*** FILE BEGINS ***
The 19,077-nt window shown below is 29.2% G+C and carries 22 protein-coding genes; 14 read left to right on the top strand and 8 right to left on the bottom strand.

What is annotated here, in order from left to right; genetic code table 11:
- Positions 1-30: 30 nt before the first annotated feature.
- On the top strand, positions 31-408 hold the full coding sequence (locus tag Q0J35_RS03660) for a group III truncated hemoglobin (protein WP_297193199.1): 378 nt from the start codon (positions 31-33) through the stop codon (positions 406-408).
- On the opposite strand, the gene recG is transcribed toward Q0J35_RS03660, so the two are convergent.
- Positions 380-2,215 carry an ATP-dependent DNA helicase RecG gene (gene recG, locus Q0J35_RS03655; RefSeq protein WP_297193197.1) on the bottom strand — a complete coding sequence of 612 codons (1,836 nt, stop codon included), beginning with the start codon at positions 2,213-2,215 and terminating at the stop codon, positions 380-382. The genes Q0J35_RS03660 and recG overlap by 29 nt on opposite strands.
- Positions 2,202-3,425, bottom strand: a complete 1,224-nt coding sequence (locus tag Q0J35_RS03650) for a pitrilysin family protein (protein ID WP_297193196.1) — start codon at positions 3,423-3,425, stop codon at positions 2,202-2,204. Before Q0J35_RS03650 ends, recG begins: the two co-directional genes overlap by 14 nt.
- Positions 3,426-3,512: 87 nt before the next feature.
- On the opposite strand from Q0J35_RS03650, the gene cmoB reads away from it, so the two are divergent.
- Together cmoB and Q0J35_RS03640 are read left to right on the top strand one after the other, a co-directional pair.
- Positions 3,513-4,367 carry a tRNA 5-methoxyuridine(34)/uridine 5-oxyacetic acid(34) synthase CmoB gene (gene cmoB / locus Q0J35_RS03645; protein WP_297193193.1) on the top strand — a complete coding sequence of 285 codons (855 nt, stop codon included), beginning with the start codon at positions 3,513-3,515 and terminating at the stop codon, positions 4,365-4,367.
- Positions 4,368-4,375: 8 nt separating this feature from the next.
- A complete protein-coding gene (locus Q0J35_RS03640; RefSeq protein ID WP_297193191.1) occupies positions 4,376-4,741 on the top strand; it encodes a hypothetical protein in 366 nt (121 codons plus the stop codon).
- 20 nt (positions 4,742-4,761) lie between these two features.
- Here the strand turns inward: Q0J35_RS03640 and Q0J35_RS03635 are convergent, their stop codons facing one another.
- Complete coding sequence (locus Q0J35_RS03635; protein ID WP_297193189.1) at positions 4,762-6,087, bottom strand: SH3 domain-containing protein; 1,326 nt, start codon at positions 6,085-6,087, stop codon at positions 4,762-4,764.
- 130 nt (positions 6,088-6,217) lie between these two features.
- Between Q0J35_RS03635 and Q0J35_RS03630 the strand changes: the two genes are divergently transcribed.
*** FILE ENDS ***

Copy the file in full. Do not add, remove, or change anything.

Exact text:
The 19,077-nt window shown below is 29.2% G+C and carries 22 protein-coding genes; 14 read left to right on the top strand and 8 right to left on the bottom strand.

What is annotated here, in order from left to right; genetic code table 11:
- Positions 1-30: 30 nt before the first annotated feature.
- On the top strand, positions 31-408 hold the full coding sequence (locus tag Q0J35_RS03660) for a group III truncated hemoglobin (protein WP_297193199.1): 378 nt from the start codon (positions 31-33) through the stop codon (positions 406-408).
- On the opposite strand, the gene recG is transcribed toward Q0J35_RS03660, so the two are convergent.
- Positions 380-2,215 carry an ATP-dependent DNA helicase RecG gene (gene recG, locus Q0J35_RS03655; RefSeq protein WP_297193197.1) on the bottom strand — a complete coding sequence of 612 codons (1,836 nt, stop codon included), beginning with the start codon at positions 2,213-2,215 and terminating at the stop codon, positions 380-382. The genes Q0J35_RS03660 and recG overlap by 29 nt on opposite strands.
- Positions 2,202-3,425, bottom strand: a complete 1,224-nt coding sequence (locus tag Q0J35_RS03650) for a pitrilysin family protein (protein ID WP_297193196.1) — start codon at positions 3,423-3,425, stop codon at positions 2,202-2,204. Before Q0J35_RS03650 ends, recG begins: the two co-directional genes overlap by 14 nt.
- Positions 3,426-3,512: 87 nt before the next feature.
- On the opposite strand from Q0J35_RS03650, the gene cmoB reads away from it, so the two are divergent.
- Together cmoB and Q0J35_RS03640 are read left to right on the top strand one after the other, a co-directional pair.
- Positions 3,513-4,367 carry a tRNA 5-methoxyuridine(34)/uridine 5-oxyacetic acid(34) synthase CmoB gene (gene cmoB / locus Q0J35_RS03645; protein WP_297193193.1) on the top strand — a complete coding sequence of 285 codons (855 nt, stop codon included), beginning with the start codon at positions 3,513-3,515 and terminating at the stop codon, positions 4,365-4,367.
- Positions 4,368-4,375: 8 nt separating this feature from the next.
- A complete protein-coding gene (locus Q0J35_RS03640; RefSeq protein ID WP_297193191.1) occupies positions 4,376-4,741 on the top strand; it encodes a hypothetical protein in 366 nt (121 codons plus the stop codon).
- 20 nt (positions 4,742-4,761) lie between these two features.
- Here the strand turns inward: Q0J35_RS03640 and Q0J35_RS03635 are convergent, their stop codons facing one another.
- Complete coding sequence (locus Q0J35_RS03635; protein ID WP_297193189.1) at positions 4,762-6,087, bottom strand: SH3 domain-containing protein; 1,326 nt, start codon at positions 6,085-6,087, stop codon at positions 4,762-4,764.
- 130 nt (positions 6,088-6,217) lie between these two features.
- Between Q0J35_RS03635 and Q0J35_RS03630 the strand changes: the two genes are divergently transcribed.